Ky. Voices: Drivers-ed program successful, should be in public schools

Larry Roberts
Larry Roberts

Teenage students in Lexington have not been able to get any driving education through our school system for over 40 years.

Each year, teenagers are involved in a large number of automobile accidents with the primary causes being driving too close for the speed and distractions.

In 2010, my first assistant, now-deceased Brian Mattone, and I decided to offer a Defensive Driving School for teen drivers in Central Kentucky. The main focus was to offer training from expert instructors on accident awareness and accident avoidance. With the guidance of our director, Billy Fryer, a former Lexington Police officer with 35 years experience teaching driving skills to police officers, we designed a school that consists of 20 hours of instruction over a five-day period on a state certified driving pad located on Old Frankfort Pike.

The creation of and maintence of this school is expensive. There is the initial cost for a driving site, cars, insurance, instructors and a classroom facility,

We established a non-profit corporation, and we are committed to never ask for government grants, because I believe the private sector will support this important program.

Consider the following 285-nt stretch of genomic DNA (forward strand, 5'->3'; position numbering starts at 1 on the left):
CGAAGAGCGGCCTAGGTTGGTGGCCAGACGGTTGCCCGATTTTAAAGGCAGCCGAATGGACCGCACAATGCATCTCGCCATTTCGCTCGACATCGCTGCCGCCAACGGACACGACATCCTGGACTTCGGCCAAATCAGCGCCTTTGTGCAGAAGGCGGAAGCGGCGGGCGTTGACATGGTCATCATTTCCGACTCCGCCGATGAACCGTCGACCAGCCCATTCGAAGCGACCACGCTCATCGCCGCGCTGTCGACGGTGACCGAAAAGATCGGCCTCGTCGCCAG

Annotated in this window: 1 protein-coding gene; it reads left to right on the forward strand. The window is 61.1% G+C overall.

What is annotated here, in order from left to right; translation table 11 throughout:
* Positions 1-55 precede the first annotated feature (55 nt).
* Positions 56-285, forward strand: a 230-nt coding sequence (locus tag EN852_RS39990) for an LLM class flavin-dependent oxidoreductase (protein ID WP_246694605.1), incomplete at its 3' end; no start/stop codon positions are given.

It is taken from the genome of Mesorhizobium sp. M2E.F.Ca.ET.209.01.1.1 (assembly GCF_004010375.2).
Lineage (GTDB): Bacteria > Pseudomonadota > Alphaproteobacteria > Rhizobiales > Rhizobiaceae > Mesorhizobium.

In 2011, this community stepped up with our requests for support. For example, Mayor Jim Gray and the city council gave us permission to use a driving pad on Old Frankfort Pike that was already being used by our police and sanitation departments. Rick Avare and Toyota on Nicholasville provided us with brand new Camrys and Corollas for our students to drive, and these automobiles are replaced every six months.

Doug Dixon, owner of Dixon Electric, donated the very expensive fit-up for our classroom building. Because of insurance agent Debra Hensley's passion about this program, State Farm Insurance has made several donations. Financial contributions from Toyota, Kentucky Eagle, Neurosurgical Associates, Dermatology Associates of Kentucky, QX.net, David and Paula Hollingsworth, and Mr. and Mrs. W.T. Young Jr. have enabled this program to sustain the basic operation costs.

Our first class was in June 2011, and to date we have graduated 350 students.

After two years of operation, we were having trouble obtaining the existing pad because of the constant needs of other agencies.

Because of the increased demand for our school to add more classes we designed another three-acre pad adjacent to the existing one. The cost of this project was more than $300,000, and in August 2012, it was completed thanks to the tremendous generosity of the following companies in this community: ATS Construction, Nally & Gibson, Tuft, Inc., Woodall Construction and Haynes Trucking.

Now, we will be offering classes in the afternoon during the fall after children are out of school.

If the demand escalates as I anticipate it will in the next few years, it is my hope the Fayette County Public Schools will take over this effort and offer driving education to all of our students.